Fisker announced it hired investment bank Evercore Partners to look for investors and partners.
Fisker spokesman Roger Ormisher denied the sale of the automaker is not even taken into consideration and that the automaker hired Evercore to find potential strategic partners and investors to be able to cut costs and raise money to manufacture its second model, the Atlantic.
“It’s not true that Fisker has any kind of wind-down sale or bankruptcy plan,” Roger Ormisher told Reuters. “We are focused on the strategic alliance or partnership to move this forward.”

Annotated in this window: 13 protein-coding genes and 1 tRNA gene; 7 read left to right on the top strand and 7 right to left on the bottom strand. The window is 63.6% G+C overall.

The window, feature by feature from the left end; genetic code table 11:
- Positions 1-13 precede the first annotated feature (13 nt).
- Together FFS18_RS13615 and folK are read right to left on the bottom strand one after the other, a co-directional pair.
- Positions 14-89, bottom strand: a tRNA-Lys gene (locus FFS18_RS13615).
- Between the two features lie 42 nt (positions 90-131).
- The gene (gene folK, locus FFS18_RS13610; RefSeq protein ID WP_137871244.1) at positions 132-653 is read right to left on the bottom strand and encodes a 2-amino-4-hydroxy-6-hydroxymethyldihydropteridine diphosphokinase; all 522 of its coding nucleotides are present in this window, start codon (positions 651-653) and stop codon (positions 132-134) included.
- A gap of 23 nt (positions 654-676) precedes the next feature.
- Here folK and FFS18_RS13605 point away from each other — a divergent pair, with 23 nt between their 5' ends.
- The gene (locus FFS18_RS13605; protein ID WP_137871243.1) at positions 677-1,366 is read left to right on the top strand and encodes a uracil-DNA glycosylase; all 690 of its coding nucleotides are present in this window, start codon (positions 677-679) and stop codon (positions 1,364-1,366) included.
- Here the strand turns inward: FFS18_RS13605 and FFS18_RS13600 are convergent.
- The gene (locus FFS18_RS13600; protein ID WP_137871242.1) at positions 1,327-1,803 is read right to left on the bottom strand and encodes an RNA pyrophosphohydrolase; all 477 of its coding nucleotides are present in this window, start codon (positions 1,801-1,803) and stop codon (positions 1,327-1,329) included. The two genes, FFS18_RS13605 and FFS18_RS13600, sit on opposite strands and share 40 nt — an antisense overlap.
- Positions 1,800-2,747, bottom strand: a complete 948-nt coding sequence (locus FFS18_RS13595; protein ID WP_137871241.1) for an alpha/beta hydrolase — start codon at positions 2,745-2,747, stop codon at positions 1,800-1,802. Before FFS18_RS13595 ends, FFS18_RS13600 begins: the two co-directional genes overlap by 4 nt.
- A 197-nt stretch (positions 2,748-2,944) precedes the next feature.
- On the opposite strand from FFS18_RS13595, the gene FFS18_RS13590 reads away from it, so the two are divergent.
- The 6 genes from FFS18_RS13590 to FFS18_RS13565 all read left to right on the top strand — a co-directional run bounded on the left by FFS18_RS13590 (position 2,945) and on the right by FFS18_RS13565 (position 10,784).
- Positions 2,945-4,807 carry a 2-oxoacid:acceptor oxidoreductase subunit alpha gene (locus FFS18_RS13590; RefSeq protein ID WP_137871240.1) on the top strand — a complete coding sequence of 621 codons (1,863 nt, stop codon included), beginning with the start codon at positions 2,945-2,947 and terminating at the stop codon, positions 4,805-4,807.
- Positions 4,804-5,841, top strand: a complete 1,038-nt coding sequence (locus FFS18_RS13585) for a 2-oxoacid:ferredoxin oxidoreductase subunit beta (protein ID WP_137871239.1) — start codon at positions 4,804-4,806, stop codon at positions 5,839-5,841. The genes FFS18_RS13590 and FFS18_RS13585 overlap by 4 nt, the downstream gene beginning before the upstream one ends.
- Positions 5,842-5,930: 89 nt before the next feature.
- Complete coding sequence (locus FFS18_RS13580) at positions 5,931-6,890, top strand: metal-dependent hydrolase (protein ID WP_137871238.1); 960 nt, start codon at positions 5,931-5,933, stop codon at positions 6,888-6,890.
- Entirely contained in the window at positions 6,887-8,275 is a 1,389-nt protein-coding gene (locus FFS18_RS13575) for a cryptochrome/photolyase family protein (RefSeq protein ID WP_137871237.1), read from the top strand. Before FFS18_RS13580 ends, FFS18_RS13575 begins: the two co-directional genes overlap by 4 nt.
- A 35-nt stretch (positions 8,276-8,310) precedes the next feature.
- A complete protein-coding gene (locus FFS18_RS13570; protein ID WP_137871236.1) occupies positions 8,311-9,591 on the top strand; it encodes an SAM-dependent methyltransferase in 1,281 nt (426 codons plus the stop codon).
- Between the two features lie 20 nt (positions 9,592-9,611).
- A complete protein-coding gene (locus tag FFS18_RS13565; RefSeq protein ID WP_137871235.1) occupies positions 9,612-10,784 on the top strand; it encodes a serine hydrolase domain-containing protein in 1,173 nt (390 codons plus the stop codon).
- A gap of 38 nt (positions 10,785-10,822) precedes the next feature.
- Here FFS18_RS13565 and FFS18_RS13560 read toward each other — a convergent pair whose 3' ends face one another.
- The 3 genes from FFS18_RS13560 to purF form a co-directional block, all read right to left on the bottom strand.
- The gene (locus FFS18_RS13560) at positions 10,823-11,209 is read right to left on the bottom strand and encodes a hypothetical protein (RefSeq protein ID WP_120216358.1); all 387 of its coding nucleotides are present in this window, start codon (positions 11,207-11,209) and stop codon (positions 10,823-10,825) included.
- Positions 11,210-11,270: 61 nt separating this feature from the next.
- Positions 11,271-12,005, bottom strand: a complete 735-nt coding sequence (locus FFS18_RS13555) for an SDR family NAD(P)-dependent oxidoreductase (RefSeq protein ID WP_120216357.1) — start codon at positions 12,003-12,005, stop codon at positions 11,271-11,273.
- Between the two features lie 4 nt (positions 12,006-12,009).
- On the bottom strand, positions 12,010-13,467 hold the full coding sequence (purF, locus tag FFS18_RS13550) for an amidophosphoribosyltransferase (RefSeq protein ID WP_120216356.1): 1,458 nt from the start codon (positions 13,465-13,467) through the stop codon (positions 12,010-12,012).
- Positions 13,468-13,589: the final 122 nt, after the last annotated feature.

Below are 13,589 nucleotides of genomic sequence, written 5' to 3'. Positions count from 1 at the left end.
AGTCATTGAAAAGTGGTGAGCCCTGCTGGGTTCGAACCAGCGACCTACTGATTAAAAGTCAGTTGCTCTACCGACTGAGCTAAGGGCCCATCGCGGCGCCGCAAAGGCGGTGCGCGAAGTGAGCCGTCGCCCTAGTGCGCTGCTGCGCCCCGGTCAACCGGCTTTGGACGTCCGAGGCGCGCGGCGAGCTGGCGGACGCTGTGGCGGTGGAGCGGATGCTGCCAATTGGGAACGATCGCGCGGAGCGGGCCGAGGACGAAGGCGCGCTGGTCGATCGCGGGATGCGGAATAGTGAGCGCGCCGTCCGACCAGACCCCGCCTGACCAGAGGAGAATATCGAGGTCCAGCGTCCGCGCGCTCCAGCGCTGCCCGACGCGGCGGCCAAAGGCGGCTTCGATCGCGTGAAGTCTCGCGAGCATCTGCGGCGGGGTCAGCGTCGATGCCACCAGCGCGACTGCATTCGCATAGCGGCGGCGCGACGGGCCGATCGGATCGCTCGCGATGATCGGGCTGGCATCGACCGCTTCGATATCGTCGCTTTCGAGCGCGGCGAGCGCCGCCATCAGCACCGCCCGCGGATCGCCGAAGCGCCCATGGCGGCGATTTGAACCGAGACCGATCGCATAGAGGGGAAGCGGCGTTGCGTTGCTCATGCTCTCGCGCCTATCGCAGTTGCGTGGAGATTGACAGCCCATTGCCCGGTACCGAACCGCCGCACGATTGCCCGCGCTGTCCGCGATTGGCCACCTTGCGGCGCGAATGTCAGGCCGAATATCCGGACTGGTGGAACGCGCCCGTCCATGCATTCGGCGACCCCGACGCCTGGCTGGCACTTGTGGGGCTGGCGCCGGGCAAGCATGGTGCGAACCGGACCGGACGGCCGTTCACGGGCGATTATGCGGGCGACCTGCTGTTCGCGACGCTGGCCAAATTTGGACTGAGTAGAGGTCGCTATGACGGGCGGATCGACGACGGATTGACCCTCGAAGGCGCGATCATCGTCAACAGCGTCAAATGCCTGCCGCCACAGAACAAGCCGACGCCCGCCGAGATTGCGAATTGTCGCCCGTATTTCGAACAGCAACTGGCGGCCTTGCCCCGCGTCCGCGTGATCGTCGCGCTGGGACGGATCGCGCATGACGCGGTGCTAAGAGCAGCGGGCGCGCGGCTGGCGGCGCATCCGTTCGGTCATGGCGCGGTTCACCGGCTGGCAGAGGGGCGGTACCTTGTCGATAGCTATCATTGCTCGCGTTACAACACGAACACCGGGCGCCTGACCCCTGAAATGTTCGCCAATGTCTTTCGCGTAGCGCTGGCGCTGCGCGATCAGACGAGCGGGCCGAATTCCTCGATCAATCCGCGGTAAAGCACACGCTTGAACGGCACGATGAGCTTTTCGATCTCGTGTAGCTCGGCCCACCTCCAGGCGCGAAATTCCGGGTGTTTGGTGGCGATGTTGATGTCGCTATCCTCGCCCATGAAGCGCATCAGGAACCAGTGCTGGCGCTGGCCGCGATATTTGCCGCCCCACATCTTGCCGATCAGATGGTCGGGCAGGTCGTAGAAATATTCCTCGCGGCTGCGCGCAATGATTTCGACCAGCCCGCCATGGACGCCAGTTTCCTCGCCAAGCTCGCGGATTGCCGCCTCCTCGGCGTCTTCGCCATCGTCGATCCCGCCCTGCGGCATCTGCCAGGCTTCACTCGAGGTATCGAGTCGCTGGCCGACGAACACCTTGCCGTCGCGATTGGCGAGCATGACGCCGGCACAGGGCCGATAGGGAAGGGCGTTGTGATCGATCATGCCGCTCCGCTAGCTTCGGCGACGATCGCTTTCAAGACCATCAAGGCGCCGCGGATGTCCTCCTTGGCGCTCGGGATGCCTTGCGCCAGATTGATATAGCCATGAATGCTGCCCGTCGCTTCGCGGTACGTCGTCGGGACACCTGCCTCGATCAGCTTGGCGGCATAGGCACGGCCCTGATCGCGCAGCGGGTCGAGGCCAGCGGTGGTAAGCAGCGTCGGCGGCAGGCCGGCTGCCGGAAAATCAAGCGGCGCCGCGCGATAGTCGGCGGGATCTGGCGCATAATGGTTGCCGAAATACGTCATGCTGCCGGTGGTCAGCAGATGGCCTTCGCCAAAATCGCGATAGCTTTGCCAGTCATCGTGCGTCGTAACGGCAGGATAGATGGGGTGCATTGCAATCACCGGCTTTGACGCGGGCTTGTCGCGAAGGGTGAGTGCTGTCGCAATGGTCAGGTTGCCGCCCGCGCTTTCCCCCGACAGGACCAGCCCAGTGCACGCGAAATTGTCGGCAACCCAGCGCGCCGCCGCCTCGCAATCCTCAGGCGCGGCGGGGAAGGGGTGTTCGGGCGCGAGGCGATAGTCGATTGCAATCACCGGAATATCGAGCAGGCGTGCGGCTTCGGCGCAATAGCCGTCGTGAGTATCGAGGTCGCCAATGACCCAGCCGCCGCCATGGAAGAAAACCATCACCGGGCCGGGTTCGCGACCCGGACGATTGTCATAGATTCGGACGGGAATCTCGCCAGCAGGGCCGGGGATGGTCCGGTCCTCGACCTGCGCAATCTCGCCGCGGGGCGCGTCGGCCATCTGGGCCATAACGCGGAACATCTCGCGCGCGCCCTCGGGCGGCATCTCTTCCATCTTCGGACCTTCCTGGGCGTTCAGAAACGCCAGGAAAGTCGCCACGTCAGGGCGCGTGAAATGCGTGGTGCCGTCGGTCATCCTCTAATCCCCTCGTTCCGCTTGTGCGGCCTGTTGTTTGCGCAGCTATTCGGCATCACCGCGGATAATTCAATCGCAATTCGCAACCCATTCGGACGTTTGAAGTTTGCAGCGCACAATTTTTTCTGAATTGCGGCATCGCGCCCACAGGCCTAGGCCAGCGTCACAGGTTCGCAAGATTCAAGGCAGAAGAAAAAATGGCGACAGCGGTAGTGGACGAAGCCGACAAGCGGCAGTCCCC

Posawatz, who is Fisker’s third CEO so far this year, plans to introduce the Atlantic model on the market as soon as possible and revive the automaker’s image, affected by several seatbacks connected with the launch of the $100,000-plus Karma. The delay in bringing the Karma to showrooms cost the automaker lose the unused portion of its $529 million loan offered by the U.S. Department of Energy.
“The Atlantic is really the volume car that begins to build growth,” said Tony Posawatz, CEO of Fisker, during a conference call with investors and analysts. “It creates a business model that is one where we can really generate cash in the future.”